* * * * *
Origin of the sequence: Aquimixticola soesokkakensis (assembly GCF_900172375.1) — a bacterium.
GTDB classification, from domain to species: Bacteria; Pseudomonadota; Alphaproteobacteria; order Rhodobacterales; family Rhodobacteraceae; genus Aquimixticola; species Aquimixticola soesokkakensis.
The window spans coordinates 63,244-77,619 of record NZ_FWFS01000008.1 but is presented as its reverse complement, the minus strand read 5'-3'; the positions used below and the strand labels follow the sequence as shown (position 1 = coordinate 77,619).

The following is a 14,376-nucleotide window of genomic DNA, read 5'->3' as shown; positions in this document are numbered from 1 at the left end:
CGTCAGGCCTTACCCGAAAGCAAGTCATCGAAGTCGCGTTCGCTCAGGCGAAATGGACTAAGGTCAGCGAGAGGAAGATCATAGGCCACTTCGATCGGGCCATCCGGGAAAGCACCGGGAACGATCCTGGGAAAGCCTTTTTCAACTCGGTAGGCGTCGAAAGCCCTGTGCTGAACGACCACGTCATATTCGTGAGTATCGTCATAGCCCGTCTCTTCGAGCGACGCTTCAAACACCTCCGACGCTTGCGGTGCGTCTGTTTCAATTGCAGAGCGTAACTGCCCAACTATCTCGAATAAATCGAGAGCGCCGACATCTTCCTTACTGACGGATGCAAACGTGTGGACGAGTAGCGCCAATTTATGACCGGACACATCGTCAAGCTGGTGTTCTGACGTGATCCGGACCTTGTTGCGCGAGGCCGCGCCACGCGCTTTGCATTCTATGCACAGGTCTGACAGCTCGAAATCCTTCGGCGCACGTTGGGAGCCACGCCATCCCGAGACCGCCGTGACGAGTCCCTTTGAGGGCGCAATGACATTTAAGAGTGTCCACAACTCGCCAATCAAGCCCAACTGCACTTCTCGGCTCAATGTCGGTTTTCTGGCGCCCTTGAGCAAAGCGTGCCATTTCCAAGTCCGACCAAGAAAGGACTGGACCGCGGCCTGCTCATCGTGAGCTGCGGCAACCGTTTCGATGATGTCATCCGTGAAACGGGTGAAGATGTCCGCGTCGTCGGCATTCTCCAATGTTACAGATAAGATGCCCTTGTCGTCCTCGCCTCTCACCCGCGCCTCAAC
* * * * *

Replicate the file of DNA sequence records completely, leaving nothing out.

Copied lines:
Origin of the sequence: Aquimixticola soesokkakensis (assembly GCF_900172375.1) — a bacterium.
GTDB classification, from domain to species: Bacteria; Pseudomonadota; Alphaproteobacteria; order Rhodobacterales; family Rhodobacteraceae; genus Aquimixticola; species Aquimixticola soesokkakensis.
The window spans coordinates 63,244-77,619 of record NZ_FWFS01000008.1 but is presented as its reverse complement, the minus strand read 5'-3'; the positions used below and the strand labels follow the sequence as shown (position 1 = coordinate 77,619).

The following is a 14,376-nucleotide window of genomic DNA, read 5'->3' as shown; positions in this document are numbered from 1 at the left end:
CGTCAGGCCTTACCCGAAAGCAAGTCATCGAAGTCGCGTTCGCTCAGGCGAAATGGACTAAGGTCAGCGAGAGGAAGATCATAGGCCACTTCGATCGGGCCATCCGGGAAAGCACCGGGAACGATCCTGGGAAAGCCTTTTTCAACTCGGTAGGCGTCGAAAGCCCTGTGCTGAACGACCACGTCATATTCGTGAGTATCGTCATAGCCCGTCTCTTCGAGCGACGCTTCAAACACCTCCGACGCTTGCGGTGCGTCTGTTTCAATTGCAGAGCGTAACTGCCCAACTATCTCGAATAAATCGAGAGCGCCGACATCTTCCTTACTGACGGATGCAAACGTGTGGACGAGTAGCGCCAATTTATGACCGGACACATCGTCAAGCTGGTGTTCTGACGTGATCCGGACCTTGTTGCGCGAGGCCGCGCCACGCGCTTTGCATTCTATGCACAGGTCTGACAGCTCGAAATCCTTCGGCGCACGTTGGGAGCCACGCCATCCCGAGACCGCCGTGACGAGTCCCTTTGAGGGCGCAATGACATTTAAGAGTGTCCACAACTCGCCAATCAAGCCCAACTGCACTTCTCGGCTCAATGTCGGTTTTCTGGCGCCCTTGAGCAAAGCGTGCCATTTCCAAGTCCGACCAAGAAAGGACTGGACCGCGGCCTGCTCATCGTGAGCTGCGGCAACCGTTTCGATGATGTCATCCGTGAAACGGGTGAAGATGTCCGCGTCGTCGGCATTCTCCAATGTTACAGATAAGATGCCCTTGTCGTCCTCGCCTCTCACCCGCGCCTCAAC